World Whisky Day 2019: What it is, how to celebrate and a brief history of whisky
It is one of the world’s most loved spirits, with a history stretching back hundreds of years and across multiple countries.
This year, World Whisky Day is taking place on Saturday 18 May, and people across the globe are being encouraged to try a dram and celebrate what the event’s official website calls “the water of life”.
What is World Whisky Day all about?
From Scotland to Japan, whisky is drunk around the world. For that reason, World Whisky Day dedicated to making whisky fun and accessible for everyone, rather than exclusive or prescriptive.
All that you need, according to the expert organisers of World Whisky Day, is “a bottle of whisky to share with your friends”. The whisky itself can be drunk any way you like - be that with ice, neat, or with a mixer.
Even blended whiskies are welcome on World Whisky Day.
“We want to be all inclusive and that means any kind of whisky/whiskey from anywhere in the world,” says the World Whisky Day website.
History of whisky
Originating in either Ireland or Scotland, the secrets of the whisky distillation process was discovered after a family of doctors - the MacVeys (also know as the Beatons) - translated old Arabic medical texts which detailed the process.
Whisky has a long history in the Celtic nations, with Irish whiskey being made from as early as 1608 when Bushmills, the oldest officially licensed premises, was granted permission to make the spirit by King James I.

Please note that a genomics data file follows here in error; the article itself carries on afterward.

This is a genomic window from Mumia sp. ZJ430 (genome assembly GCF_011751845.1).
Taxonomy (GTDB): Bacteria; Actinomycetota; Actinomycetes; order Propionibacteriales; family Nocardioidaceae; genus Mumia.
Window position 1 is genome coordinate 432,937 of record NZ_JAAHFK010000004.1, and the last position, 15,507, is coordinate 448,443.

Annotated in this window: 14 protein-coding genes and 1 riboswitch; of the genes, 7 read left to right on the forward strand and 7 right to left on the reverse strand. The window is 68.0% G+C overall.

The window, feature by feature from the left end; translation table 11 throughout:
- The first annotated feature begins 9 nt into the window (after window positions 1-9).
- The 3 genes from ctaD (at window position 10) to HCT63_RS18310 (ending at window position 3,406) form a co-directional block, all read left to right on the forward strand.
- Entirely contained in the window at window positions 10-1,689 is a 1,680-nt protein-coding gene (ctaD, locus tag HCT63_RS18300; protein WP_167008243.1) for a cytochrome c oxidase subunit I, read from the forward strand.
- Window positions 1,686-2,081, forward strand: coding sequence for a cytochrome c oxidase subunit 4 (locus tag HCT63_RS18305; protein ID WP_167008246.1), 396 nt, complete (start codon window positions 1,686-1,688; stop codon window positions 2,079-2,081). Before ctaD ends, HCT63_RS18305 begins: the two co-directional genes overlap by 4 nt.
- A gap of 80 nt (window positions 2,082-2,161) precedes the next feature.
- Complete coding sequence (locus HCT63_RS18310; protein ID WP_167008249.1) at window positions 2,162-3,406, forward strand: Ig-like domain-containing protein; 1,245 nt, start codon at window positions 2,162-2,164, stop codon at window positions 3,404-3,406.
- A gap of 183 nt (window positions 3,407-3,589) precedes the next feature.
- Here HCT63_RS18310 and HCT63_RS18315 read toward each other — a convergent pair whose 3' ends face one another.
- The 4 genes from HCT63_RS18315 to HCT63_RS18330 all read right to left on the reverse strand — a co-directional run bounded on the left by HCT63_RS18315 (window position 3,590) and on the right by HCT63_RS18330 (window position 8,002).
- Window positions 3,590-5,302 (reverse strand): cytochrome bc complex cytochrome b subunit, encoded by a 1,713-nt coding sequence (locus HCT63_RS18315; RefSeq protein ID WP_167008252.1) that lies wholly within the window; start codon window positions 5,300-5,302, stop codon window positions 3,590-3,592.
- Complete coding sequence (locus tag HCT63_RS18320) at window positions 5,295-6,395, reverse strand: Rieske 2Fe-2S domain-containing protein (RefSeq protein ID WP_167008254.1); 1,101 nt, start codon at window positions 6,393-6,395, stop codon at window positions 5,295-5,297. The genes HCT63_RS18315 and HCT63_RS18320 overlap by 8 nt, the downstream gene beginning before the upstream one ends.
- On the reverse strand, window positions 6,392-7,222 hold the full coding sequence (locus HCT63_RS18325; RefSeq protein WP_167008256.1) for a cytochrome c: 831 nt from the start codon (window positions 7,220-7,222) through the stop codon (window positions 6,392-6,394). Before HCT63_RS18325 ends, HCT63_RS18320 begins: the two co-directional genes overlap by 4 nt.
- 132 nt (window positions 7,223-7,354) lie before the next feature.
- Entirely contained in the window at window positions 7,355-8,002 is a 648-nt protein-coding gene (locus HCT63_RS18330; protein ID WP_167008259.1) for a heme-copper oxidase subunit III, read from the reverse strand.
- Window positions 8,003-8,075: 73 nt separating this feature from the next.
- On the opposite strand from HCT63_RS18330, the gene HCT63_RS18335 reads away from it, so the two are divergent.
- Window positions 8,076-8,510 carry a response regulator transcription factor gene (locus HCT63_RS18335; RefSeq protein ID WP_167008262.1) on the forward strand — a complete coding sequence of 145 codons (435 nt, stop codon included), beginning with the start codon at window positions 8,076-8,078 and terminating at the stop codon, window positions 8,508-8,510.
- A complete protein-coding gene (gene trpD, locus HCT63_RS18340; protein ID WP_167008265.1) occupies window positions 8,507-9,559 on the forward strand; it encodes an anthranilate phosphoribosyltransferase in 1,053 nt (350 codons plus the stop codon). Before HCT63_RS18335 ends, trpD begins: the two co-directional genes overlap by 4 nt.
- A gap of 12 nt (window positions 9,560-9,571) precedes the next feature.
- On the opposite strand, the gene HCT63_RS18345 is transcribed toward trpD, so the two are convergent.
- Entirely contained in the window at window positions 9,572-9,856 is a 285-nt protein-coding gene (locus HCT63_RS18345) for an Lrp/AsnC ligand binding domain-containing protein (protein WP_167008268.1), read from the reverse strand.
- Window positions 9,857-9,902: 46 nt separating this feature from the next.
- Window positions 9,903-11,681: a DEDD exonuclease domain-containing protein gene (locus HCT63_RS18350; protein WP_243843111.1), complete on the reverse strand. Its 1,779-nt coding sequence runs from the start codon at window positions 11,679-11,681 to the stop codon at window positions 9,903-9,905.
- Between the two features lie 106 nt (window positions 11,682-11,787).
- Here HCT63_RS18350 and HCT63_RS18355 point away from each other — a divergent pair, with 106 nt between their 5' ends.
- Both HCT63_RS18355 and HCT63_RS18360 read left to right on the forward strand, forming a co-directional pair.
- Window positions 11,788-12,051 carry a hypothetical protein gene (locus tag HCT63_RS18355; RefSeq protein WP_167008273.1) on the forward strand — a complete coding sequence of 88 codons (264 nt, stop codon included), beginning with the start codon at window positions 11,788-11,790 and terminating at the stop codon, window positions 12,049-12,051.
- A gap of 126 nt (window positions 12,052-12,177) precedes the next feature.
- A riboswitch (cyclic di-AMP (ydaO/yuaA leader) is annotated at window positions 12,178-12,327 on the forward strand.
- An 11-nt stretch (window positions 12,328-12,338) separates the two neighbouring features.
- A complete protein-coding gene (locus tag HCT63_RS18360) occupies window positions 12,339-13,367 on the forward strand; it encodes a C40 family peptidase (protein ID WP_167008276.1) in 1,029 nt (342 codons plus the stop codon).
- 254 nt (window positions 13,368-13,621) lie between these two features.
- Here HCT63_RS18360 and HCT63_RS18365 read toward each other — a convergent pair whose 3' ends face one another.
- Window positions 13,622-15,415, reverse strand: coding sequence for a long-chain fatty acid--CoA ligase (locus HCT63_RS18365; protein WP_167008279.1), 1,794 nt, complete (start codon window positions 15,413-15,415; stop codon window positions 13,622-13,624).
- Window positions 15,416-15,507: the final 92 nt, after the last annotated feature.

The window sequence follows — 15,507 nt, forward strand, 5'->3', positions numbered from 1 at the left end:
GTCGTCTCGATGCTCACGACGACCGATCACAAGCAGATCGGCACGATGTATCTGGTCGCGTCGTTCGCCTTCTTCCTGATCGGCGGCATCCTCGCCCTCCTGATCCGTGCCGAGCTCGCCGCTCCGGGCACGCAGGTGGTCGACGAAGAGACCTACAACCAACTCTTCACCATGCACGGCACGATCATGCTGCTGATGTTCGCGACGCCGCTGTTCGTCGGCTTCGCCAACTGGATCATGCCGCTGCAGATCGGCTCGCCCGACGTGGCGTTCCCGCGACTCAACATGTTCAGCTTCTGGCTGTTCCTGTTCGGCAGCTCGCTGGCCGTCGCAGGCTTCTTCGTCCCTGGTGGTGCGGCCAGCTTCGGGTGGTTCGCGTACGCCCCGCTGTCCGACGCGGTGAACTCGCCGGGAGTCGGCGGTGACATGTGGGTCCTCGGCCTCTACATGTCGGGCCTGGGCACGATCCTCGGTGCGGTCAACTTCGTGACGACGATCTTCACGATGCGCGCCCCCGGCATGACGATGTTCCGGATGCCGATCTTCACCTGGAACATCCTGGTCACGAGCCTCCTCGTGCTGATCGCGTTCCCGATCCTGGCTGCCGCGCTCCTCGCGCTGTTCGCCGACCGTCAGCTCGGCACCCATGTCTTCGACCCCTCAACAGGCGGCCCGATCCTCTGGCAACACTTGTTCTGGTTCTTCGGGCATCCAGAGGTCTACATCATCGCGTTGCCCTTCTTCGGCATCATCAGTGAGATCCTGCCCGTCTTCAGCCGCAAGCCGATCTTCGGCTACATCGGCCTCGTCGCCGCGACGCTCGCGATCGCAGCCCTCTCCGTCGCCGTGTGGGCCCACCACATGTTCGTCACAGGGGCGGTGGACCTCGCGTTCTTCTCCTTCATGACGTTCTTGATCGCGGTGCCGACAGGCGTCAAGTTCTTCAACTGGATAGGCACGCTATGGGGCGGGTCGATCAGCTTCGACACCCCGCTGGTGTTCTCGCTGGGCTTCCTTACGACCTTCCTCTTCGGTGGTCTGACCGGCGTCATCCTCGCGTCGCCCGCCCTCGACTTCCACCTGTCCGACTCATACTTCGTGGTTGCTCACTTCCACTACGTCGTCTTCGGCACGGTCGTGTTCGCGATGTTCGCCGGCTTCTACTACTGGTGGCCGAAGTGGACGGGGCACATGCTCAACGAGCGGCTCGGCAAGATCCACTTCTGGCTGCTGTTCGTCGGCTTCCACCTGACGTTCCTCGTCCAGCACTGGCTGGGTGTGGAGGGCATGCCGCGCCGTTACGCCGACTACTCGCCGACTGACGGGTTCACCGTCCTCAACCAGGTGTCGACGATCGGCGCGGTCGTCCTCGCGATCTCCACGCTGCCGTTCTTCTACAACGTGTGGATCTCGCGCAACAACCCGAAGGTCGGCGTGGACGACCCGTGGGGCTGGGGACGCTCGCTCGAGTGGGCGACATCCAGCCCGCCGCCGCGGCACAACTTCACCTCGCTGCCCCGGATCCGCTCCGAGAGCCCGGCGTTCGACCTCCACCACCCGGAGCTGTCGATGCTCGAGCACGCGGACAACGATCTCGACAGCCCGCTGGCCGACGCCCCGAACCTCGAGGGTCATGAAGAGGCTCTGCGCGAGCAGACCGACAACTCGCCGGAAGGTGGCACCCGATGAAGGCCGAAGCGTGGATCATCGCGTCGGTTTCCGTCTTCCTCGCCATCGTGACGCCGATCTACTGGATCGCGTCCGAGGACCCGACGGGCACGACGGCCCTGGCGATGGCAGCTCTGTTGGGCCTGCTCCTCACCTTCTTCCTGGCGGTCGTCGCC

Scotch has also been distilled for hundreds of years in the six regions - Campbeltown, the Highlands and Islands, Islay, Lowlands and Speyside - with well-known brands such as Balvenie and Caol Ila sharing that history.
Whisky is popular worldwide, however, and Japanese whisky has become far more prominent and expensive in recent years. The first distillery in Japan, Yamazaki, was set up in 1923. Japanese whiskies are now considered some of the best in the world.
In America, the most popular type of whisky is Bourbon, traditionally made in Bourbon County in Kentucky. Made from at least 51 per cent corn in the mash, the spirit matures much faster than its Scottish cousin.
Other countries less known for their whisky also have the odd distillery, including England, Taiwan, South Africa and Canada.
Even places such as Sweden, India and France have tried their hand at making the alcohol, meaning there is something for everyone wherever you are on World Whisky Day.